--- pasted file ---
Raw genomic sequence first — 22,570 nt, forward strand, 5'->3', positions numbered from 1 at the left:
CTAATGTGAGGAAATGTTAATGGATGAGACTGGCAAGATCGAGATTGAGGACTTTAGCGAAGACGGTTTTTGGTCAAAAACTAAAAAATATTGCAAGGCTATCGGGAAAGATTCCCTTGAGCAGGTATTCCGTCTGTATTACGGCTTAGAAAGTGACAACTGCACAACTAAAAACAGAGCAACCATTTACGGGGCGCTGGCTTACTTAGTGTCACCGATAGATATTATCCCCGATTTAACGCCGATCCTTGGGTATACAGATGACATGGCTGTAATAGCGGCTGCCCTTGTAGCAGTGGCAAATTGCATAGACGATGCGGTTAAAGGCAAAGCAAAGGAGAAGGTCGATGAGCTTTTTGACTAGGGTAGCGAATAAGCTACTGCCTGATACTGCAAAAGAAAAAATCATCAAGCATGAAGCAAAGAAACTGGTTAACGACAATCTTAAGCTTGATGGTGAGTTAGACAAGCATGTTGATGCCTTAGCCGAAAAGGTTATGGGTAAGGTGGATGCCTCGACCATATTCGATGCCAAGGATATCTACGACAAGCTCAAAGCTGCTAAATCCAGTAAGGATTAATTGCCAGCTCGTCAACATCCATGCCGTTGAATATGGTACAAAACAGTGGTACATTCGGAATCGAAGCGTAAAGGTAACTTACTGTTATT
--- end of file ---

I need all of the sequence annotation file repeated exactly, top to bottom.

Raw genomic sequence first — 22,570 nt, forward strand, 5'->3', positions numbered from 1 at the left:
CTAATGTGAGGAAATGTTAATGGATGAGACTGGCAAGATCGAGATTGAGGACTTTAGCGAAGACGGTTTTTGGTCAAAAACTAAAAAATATTGCAAGGCTATCGGGAAAGATTCCCTTGAGCAGGTATTCCGTCTGTATTACGGCTTAGAAAGTGACAACTGCACAACTAAAAACAGAGCAACCATTTACGGGGCGCTGGCTTACTTAGTGTCACCGATAGATATTATCCCCGATTTAACGCCGATCCTTGGGTATACAGATGACATGGCTGTAATAGCGGCTGCCCTTGTAGCAGTGGCAAATTGCATAGACGATGCGGTTAAAGGCAAAGCAAAGGAGAAGGTCGATGAGCTTTTTGACTAGGGTAGCGAATAAGCTACTGCCTGATACTGCAAAAGAAAAAATCATCAAGCATGAAGCAAAGAAACTGGTTAACGACAATCTTAAGCTTGATGGTGAGTTAGACAAGCATGTTGATGCCTTAGCCGAAAAGGTTATGGGTAAGGTGGATGCCTCGACCATATTCGATGCCAAGGATATCTACGACAAGCTCAAAGCTGCTAAATCCAGTAAGGATTAATTGCCAGCTCGTCAACATCCATGCCGTTGAATATGGTACAAAACAGTGGTACATTCGGAATCGAAGCGTAAAGGTAACTTACTGTTATT